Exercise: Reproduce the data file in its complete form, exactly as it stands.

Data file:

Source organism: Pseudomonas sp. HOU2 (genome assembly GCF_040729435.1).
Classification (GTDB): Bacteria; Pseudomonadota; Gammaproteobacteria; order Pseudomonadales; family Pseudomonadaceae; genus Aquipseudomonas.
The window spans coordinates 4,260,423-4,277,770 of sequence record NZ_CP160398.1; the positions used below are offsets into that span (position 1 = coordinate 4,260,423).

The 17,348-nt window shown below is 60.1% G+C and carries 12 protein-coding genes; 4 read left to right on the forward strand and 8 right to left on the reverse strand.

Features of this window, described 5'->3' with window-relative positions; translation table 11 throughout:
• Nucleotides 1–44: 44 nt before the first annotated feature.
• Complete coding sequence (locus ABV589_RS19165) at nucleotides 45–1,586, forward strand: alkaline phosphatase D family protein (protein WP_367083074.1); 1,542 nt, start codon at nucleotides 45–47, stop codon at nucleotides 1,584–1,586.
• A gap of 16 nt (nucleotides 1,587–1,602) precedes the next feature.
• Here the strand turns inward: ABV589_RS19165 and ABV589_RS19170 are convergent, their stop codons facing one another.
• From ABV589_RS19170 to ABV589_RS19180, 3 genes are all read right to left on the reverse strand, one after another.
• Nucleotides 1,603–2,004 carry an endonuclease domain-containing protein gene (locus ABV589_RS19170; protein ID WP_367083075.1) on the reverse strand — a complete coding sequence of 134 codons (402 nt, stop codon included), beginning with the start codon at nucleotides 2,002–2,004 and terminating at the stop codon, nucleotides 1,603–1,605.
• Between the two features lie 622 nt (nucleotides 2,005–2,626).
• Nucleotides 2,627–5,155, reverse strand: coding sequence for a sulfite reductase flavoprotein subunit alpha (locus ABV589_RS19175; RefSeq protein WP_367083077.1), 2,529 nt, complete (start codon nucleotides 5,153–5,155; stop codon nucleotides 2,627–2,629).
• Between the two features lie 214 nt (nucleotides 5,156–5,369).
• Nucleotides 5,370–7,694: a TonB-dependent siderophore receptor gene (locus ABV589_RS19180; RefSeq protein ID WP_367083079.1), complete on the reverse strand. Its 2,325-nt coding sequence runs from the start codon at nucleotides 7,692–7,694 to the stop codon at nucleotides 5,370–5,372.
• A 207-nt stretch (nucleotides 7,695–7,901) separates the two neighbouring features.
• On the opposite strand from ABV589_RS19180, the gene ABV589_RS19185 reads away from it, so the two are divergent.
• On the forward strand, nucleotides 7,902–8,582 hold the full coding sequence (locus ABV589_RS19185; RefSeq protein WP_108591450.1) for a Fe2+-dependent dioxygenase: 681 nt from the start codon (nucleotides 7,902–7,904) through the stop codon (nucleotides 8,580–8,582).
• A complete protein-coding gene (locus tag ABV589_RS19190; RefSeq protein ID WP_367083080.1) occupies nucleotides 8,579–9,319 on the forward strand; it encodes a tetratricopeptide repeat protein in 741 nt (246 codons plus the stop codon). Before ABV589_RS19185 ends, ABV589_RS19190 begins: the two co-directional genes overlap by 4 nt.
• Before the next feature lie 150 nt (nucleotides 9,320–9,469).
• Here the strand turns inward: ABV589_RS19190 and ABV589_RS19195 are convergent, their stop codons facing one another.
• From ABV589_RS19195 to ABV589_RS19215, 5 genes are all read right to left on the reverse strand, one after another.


Source organism: Pseudomonas sp. HOU2 (genome assembly GCF_040729435.1).
Classification (GTDB): Bacteria; Pseudomonadota; Gammaproteobacteria; order Pseudomonadales; family Pseudomonadaceae; genus Aquipseudomonas.
The window spans coordinates 4,260,423-4,277,770 of sequence record NZ_CP160398.1; the positions used below are offsets into that span (position 1 = coordinate 4,260,423).

The 17,348-nt window shown below is 60.1% G+C and carries 12 protein-coding genes; 4 read left to right on the forward strand and 8 right to left on the reverse strand.

Features of this window, described 5'->3' with window-relative positions; translation table 11 throughout:
• Nucleotides 1–44: 44 nt before the first annotated feature.
• Complete coding sequence (locus ABV589_RS19165) at nucleotides 45–1,586, forward strand: alkaline phosphatase D family protein (protein WP_367083074.1); 1,542 nt, start codon at nucleotides 45–47, stop codon at nucleotides 1,584–1,586.
• A gap of 16 nt (nucleotides 1,587–1,602) precedes the next feature.
• Here the strand turns inward: ABV589_RS19165 and ABV589_RS19170 are convergent, their stop codons facing one another.
• From ABV589_RS19170 to ABV589_RS19180, 3 genes are all read right to left on the reverse strand, one after another.
• Nucleotides 1,603–2,004 carry an endonuclease domain-containing protein gene (locus ABV589_RS19170; protein ID WP_367083075.1) on the reverse strand — a complete coding sequence of 134 codons (402 nt, stop codon included), beginning with the start codon at nucleotides 2,002–2,004 and terminating at the stop codon, nucleotides 1,603–1,605.
• Between the two features lie 622 nt (nucleotides 2,005–2,626).
• Nucleotides 2,627–5,155, reverse strand: coding sequence for a sulfite reductase flavoprotein subunit alpha (locus ABV589_RS19175; RefSeq protein WP_367083077.1), 2,529 nt, complete (start codon nucleotides 5,153–5,155; stop codon nucleotides 2,627–2,629).
• Between the two features lie 214 nt (nucleotides 5,156–5,369).
• Nucleotides 5,370–7,694: a TonB-dependent siderophore receptor gene (locus ABV589_RS19180; RefSeq protein ID WP_367083079.1), complete on the reverse strand. Its 2,325-nt coding sequence runs from the start codon at nucleotides 7,692–7,694 to the stop codon at nucleotides 5,370–5,372.
• A 207-nt stretch (nucleotides 7,695–7,901) separates the two neighbouring features.
• On the opposite strand from ABV589_RS19180, the gene ABV589_RS19185 reads away from it, so the two are divergent.
• On the forward strand, nucleotides 7,902–8,582 hold the full coding sequence (locus ABV589_RS19185; RefSeq protein WP_108591450.1) for a Fe2+-dependent dioxygenase: 681 nt from the start codon (nucleotides 7,902–7,904) through the stop codon (nucleotides 8,580–8,582).
• A complete protein-coding gene (locus tag ABV589_RS19190; RefSeq protein ID WP_367083080.1) occupies nucleotides 8,579–9,319 on the forward strand; it encodes a tetratricopeptide repeat protein in 741 nt (246 codons plus the stop codon). Before ABV589_RS19185 ends, ABV589_RS19190 begins: the two co-directional genes overlap by 4 nt.
• Before the next feature lie 150 nt (nucleotides 9,320–9,469).
• Here the strand turns inward: ABV589_RS19190 and ABV589_RS19195 are convergent, their stop codons facing one another.
• From ABV589_RS19195 to ABV589_RS19215, 5 genes are all read right to left on the reverse strand, one after another.